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21st February 2014

Where there’s a Will there’s a way…

In January of this year, the Supreme Court made a landmark ruling in the case of Marley –v- Rawlings & Another [2014] UKSC 2, unanimously declaring that a mirror will signed by the wrong spouse can be rectified and admitted to Probate.

The Facts

In 1999, Mr and Mrs Rawlings instructed their solicitor to prepare wills in identical terms. The terms of the wills were straightforward with each spouse leaving their entire estate to the other providing that they survived the deceased by more than a month. In the event that the other spouse did not survive for the required period, the entire estate was left to Terry Marley ("Terry"), who was looked on as a son by the couple, although he was not a blood relative.

The solicitor visited Mr and Mrs Rawlings at their home to witness the execution of the mirror wills but, unfortunately, mixed them up when they were handed to the couple to be signed. As a result they each signed the will which had been prepared in the name of the other. Surprisingly, the mistake only came to light on the second death, that of Mr Rawlings in August 2006, Mrs Rawlings’ estate having passed to her husband without anyone noticing the error.

Terry applied to the Court for rectification of Mr Rawlings’ will under section 20 of the Administration of Justice Act 1982 ("the 1982 Act"). The claim was defended by Mrs Rawlings’ sons who stood to inherit the estate under the Intestacy Rules if the will could not be admitted to Probate.

The Law

To admit a will to Probate it must have been duly executed under section 9 of the Wills Act 1837 (“the Wills Act”). In brief, this section states that the will must be in writing and signed by the testator (or the signature acknowledged) in the presence of two witnesses who must each sign the will or acknowledge their signature in the presence of the testator. It must also be apparent that the testator intended by his signature to give effect to the will.

Section 20 of the 1982 Act provides that the Court has the power to rectify a will if it fails to carry out the testator’s intentions because of either a clerical error or a failure to understand his instructions.

The decision of the High Court and the Court of Appeal

The High Court held that the will was not executed in accordance with section 9 of the Wills Act. Mr Rawlings had not intended to give effect to the will he signed because it was his wife’s and not his own. In any event, the Court held that section 20 of the 1982 Act did not apply because there had been no clerical error.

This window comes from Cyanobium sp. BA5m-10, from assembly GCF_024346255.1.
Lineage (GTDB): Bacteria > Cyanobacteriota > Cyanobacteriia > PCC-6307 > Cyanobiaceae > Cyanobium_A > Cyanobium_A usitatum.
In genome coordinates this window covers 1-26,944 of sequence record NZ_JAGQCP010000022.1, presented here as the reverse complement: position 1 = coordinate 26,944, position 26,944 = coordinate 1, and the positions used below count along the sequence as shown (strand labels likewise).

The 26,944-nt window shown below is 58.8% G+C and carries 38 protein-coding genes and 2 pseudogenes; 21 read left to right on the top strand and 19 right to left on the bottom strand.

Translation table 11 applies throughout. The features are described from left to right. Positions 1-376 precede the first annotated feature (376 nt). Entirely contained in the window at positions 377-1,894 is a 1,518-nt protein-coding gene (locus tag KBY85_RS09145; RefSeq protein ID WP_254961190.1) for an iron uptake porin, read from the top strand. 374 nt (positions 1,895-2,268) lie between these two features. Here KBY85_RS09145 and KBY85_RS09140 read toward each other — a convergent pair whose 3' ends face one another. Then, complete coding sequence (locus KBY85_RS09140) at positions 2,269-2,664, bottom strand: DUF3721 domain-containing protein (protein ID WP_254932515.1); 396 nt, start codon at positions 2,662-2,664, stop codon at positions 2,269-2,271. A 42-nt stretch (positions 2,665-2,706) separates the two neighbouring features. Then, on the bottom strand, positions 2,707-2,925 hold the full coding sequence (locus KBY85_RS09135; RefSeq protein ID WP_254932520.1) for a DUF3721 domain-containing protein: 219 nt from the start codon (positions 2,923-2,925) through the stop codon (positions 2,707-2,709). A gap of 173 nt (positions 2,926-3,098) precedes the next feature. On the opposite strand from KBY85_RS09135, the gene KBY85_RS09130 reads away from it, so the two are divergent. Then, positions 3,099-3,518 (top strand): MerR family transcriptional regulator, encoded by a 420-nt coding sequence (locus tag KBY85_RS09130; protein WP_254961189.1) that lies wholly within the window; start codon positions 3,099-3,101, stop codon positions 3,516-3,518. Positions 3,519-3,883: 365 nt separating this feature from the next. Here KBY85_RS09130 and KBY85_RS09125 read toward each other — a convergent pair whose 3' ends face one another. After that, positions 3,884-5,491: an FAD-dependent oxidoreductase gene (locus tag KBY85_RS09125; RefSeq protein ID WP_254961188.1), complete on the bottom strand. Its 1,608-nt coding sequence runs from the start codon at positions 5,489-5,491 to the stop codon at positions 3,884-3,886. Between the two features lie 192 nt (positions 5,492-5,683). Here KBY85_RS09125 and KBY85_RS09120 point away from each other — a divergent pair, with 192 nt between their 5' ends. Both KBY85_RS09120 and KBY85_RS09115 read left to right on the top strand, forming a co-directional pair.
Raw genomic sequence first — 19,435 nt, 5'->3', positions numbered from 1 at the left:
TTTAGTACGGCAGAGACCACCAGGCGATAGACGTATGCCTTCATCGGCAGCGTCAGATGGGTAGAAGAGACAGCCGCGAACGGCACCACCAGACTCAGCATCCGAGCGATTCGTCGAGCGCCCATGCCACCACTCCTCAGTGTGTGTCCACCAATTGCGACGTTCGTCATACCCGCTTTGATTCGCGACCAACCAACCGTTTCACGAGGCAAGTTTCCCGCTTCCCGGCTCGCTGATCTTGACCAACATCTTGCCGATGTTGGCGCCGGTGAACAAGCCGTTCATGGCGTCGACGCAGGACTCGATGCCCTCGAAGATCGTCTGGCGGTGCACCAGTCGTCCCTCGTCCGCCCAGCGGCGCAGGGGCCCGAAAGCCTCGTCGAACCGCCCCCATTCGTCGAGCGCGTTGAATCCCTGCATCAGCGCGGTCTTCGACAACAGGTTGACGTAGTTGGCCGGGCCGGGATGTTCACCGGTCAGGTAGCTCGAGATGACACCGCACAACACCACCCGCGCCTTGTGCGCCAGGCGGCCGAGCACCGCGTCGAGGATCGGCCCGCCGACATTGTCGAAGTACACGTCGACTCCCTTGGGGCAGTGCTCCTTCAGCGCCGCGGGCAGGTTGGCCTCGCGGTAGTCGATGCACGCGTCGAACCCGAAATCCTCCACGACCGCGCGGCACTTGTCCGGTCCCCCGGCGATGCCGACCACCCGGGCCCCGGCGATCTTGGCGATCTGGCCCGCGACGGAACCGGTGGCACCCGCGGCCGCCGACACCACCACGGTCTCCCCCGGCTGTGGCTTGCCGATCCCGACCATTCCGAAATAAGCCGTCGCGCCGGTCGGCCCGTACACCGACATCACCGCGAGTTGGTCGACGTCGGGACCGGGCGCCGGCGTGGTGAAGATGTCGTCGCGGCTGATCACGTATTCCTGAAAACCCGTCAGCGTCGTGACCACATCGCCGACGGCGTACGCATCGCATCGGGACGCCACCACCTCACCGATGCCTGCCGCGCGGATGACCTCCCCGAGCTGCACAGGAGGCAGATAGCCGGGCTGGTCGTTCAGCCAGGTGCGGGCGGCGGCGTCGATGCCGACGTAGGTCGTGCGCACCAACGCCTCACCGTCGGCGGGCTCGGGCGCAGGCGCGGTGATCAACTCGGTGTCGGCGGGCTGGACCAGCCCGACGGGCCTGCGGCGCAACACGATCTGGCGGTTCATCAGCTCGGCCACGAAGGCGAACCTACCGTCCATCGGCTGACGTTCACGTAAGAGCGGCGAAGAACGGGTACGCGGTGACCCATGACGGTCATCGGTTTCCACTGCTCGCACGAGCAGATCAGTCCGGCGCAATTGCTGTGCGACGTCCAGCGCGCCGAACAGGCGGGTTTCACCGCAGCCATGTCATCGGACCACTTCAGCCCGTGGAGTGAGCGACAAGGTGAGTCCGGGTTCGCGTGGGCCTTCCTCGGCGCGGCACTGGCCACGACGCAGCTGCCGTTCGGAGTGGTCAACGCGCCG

The Court of Appeal confirmed the High Court’s decision, holding that the will did not meet the requirement of the Wills Act. Given that no valid will existed, the Court did not need to consider the possibility of rectification under section 20 of the 1982 Act.

The Final Word

The Supreme Court overturned the decisions of the lower Courts and said that a will should be interpreted in the same way as a commercial contract. In other words, the key to its interpretation will be to identify the intentions of the testator by looking at the words which have been used in the will and the circumstances in which it was prepared.

Advocating a common sense approach, the Supreme Court held that the will did meet the formal requirements of the Wills Act. Mr Rawlings had signed the document with the intention of it being a will. Accordingly, section 20 of the 1982 Act applied. The error made when the wills were signed could be considered as a “clerical error” even though it was not a case where the error related to the insertion or omission of text in a will. The Court’s broad interpretation of what amounts to a “clerical error” meant that Mr Rawlings’ will was rectified to contain the typed parts of the will which he had signed on his wife’s will.

This decision is a welcome one and confirms the Court’s continuing willingness to give effect to a testator’s intentions if at all possible.

If you have any questions or concerns relating to the circumstances in which a will has been prepared our Contentious Trusts and Probate Team can advise you.

For further information please contact Kate Harris on 01223 532762 or click here to email Kate.

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